To remove the soap, cut a slit at the top to get started.

From there, you can easily tear away the can by hand.

And now you have a beautiful round log of soap.

Slice into bars.

Would you like to make the recipe pictured in this post?

This is a creamy, soothing soap made with milk and honey and a little finely ground oatmeal for light conditioning. Make it by either the cold or hot process method. (See how to make soap.) Fragrance oil is optional. You can make this soap as designed below, or use it as a basic milk soap recipe to make other milk soaps by changing up the additives. (To change the fats, you must re-calculate the recipe.)

Printer-Friendly Printer-Friendly
How to make Oatmeal, Milk, and Honey Soap:

Crisco — 9.6 ounces or 272.155 grams
olive oil — 9.6 ounces or 272.155 grams
lard — 6.4 ounces or 181.437 grams
coconut oil (76-degree melt point) — 6.4 ounces or 181.437 grams
milk — 12.16 ounces or 344.73 grams
lye — 4.463 ounces or 126.524 grams

1/2 cup finely ground oatmeal (old-fashioned oats)
2 tablespoons honey
1 fluid ounce oatmeal, milk, and honey fragrance oil

This makes a deliciously sweet-smelling soap that is ultra-soft and healing for the skin.

Find my Crafts archives here.

See all my soapmaking posts here.

Thank you to CindyP, who worked with me in calculating and testing this recipe, and is owed all the credit for the Pringles mold idea. Check out her homemade soaps here: Chippewa Creek Soaps.


  1. Christina says:

    I’ve made soap three times since reading how to do it on your blog, and I’ve been just itching to make ROUND soap! I’ve read that you can also line your PVC pipe with parchment paper (wax paper), but I’ve not tried it yet. I like the chip can idea. That’s a bit easier. I think I’m going to make some more soap tomorrow! I’m almost out!!
    I’m going to make some coconut chocolate soap…! My last batch was Eucalyptus, it was great. 🙂

  2. Becky says:

    I make blender soap. It is so easy and quick. tracing happens very quickly, under a minute.I use pvc, slide it out after it sets up a little bit. check out free blender soap recipes.

  3. glenda says:

    I make our soap but have never tried the hot process crock pot method.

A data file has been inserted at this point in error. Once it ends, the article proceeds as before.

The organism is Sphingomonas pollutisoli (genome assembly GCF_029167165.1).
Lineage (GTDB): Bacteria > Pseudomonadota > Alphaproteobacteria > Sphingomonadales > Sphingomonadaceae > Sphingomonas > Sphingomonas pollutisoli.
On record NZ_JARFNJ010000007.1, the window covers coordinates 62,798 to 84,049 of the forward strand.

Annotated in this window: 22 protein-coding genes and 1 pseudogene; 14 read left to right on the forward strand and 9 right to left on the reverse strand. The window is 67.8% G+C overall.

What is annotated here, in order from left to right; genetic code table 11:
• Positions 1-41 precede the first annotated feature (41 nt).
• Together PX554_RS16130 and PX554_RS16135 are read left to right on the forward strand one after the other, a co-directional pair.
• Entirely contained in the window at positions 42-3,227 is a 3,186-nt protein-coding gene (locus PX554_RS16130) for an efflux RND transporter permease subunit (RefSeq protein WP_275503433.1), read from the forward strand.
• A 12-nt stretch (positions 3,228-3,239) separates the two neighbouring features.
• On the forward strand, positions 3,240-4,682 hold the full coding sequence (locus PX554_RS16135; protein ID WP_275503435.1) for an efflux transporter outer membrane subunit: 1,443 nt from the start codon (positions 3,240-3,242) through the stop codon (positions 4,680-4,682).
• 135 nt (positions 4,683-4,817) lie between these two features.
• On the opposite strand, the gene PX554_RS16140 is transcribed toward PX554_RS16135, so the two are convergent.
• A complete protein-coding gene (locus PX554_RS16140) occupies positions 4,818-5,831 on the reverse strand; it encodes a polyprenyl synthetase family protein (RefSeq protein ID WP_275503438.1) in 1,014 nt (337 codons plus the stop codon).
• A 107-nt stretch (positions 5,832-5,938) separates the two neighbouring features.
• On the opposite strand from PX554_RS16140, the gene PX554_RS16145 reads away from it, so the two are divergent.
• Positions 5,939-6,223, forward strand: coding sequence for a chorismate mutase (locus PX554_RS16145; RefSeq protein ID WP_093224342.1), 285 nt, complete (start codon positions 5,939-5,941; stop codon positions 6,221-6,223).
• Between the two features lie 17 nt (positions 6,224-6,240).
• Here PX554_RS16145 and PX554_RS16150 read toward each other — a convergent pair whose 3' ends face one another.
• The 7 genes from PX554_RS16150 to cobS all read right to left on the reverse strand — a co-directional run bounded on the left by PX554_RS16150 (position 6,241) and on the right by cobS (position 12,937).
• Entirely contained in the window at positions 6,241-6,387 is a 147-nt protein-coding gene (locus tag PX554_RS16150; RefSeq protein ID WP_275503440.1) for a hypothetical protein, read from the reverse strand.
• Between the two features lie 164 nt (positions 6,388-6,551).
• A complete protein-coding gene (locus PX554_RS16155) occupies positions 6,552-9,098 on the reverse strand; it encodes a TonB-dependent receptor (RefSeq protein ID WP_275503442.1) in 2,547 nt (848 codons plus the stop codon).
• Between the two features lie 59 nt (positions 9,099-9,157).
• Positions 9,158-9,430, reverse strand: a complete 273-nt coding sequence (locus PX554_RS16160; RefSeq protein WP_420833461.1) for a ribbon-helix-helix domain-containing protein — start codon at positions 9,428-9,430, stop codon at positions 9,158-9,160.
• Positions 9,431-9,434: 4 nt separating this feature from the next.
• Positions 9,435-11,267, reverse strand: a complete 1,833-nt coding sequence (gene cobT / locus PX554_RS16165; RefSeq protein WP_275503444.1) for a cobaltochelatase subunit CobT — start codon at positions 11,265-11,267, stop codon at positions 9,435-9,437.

I have never had soap turn that much darker as it aged, either goat’s milk or cow’s milk. Interesting.

    Wouldn’t a spicy fragrance oil be perfect for that color.

  4. becky3086 says:

    I haven’t made soap in a long time. We can’t buy Red Devil Lye here anymore and I haven’t found any other lye. I know there is a liquid kind but not sure how to use that.

  5. Roz says:

    I have only made cold process soap – when I want round bars, I use a frozen juice can (the cardboard kind, not the plastic) and it takes about 3 cans for a pound of soap recipe. I didn’t know not to use the aluminum lined cans for cold process, thank you!

  6. Prairie Mother says:

    I would love to make milk soap! It looks great. Thanks for all the step by steps, tips and hints. I probably won’t be making soap any time soon though, i 3 small kids in the house. But I’m definitely keeping this site bookmarked til i can!

  7. lauren says:

    I’m dying to try this!!! right after we make the cheese from the cheese kit I just ordered 🙂

  8. judydee says:

    We have also used the Pringles cans and juice concentrate cans to make round candles. I’m looking forward to trying this soap!

  9. CindyP says:

    Great job, Suzanne!!! :woof:

    Roz — juice cans! Great idea! May take more than a pringles can, but it would be recycling!

  10. Melinda says:

    This may sound like a stupid question, but …..does homemade soap go rancid? ANd if not, if it safe to use indefinately?

  11. Melinda says:

    oh and one more question… you put the lid on the crockpot during the cooking down process?

  12. Connie says:

    I’m going to try this. I’ve got my own goats milk so why not?! Thanks, Suzanne!

  13. Barbee' says:

    Pringles cans: what a neat idea, makes it just the right size.

  14. KentuckyFarmGirl says:

    I have my PVC pipe and everything ready to do goat milk soap and I am soooo glad I read this first. I was worried about it sticking in the pipe. My husband left for work a few minutes ago and I told him to buy a few things of Pringles. He said why I said, soap molds….he just shook his head…glad he loves me and puts up with all my “crafty adventures”!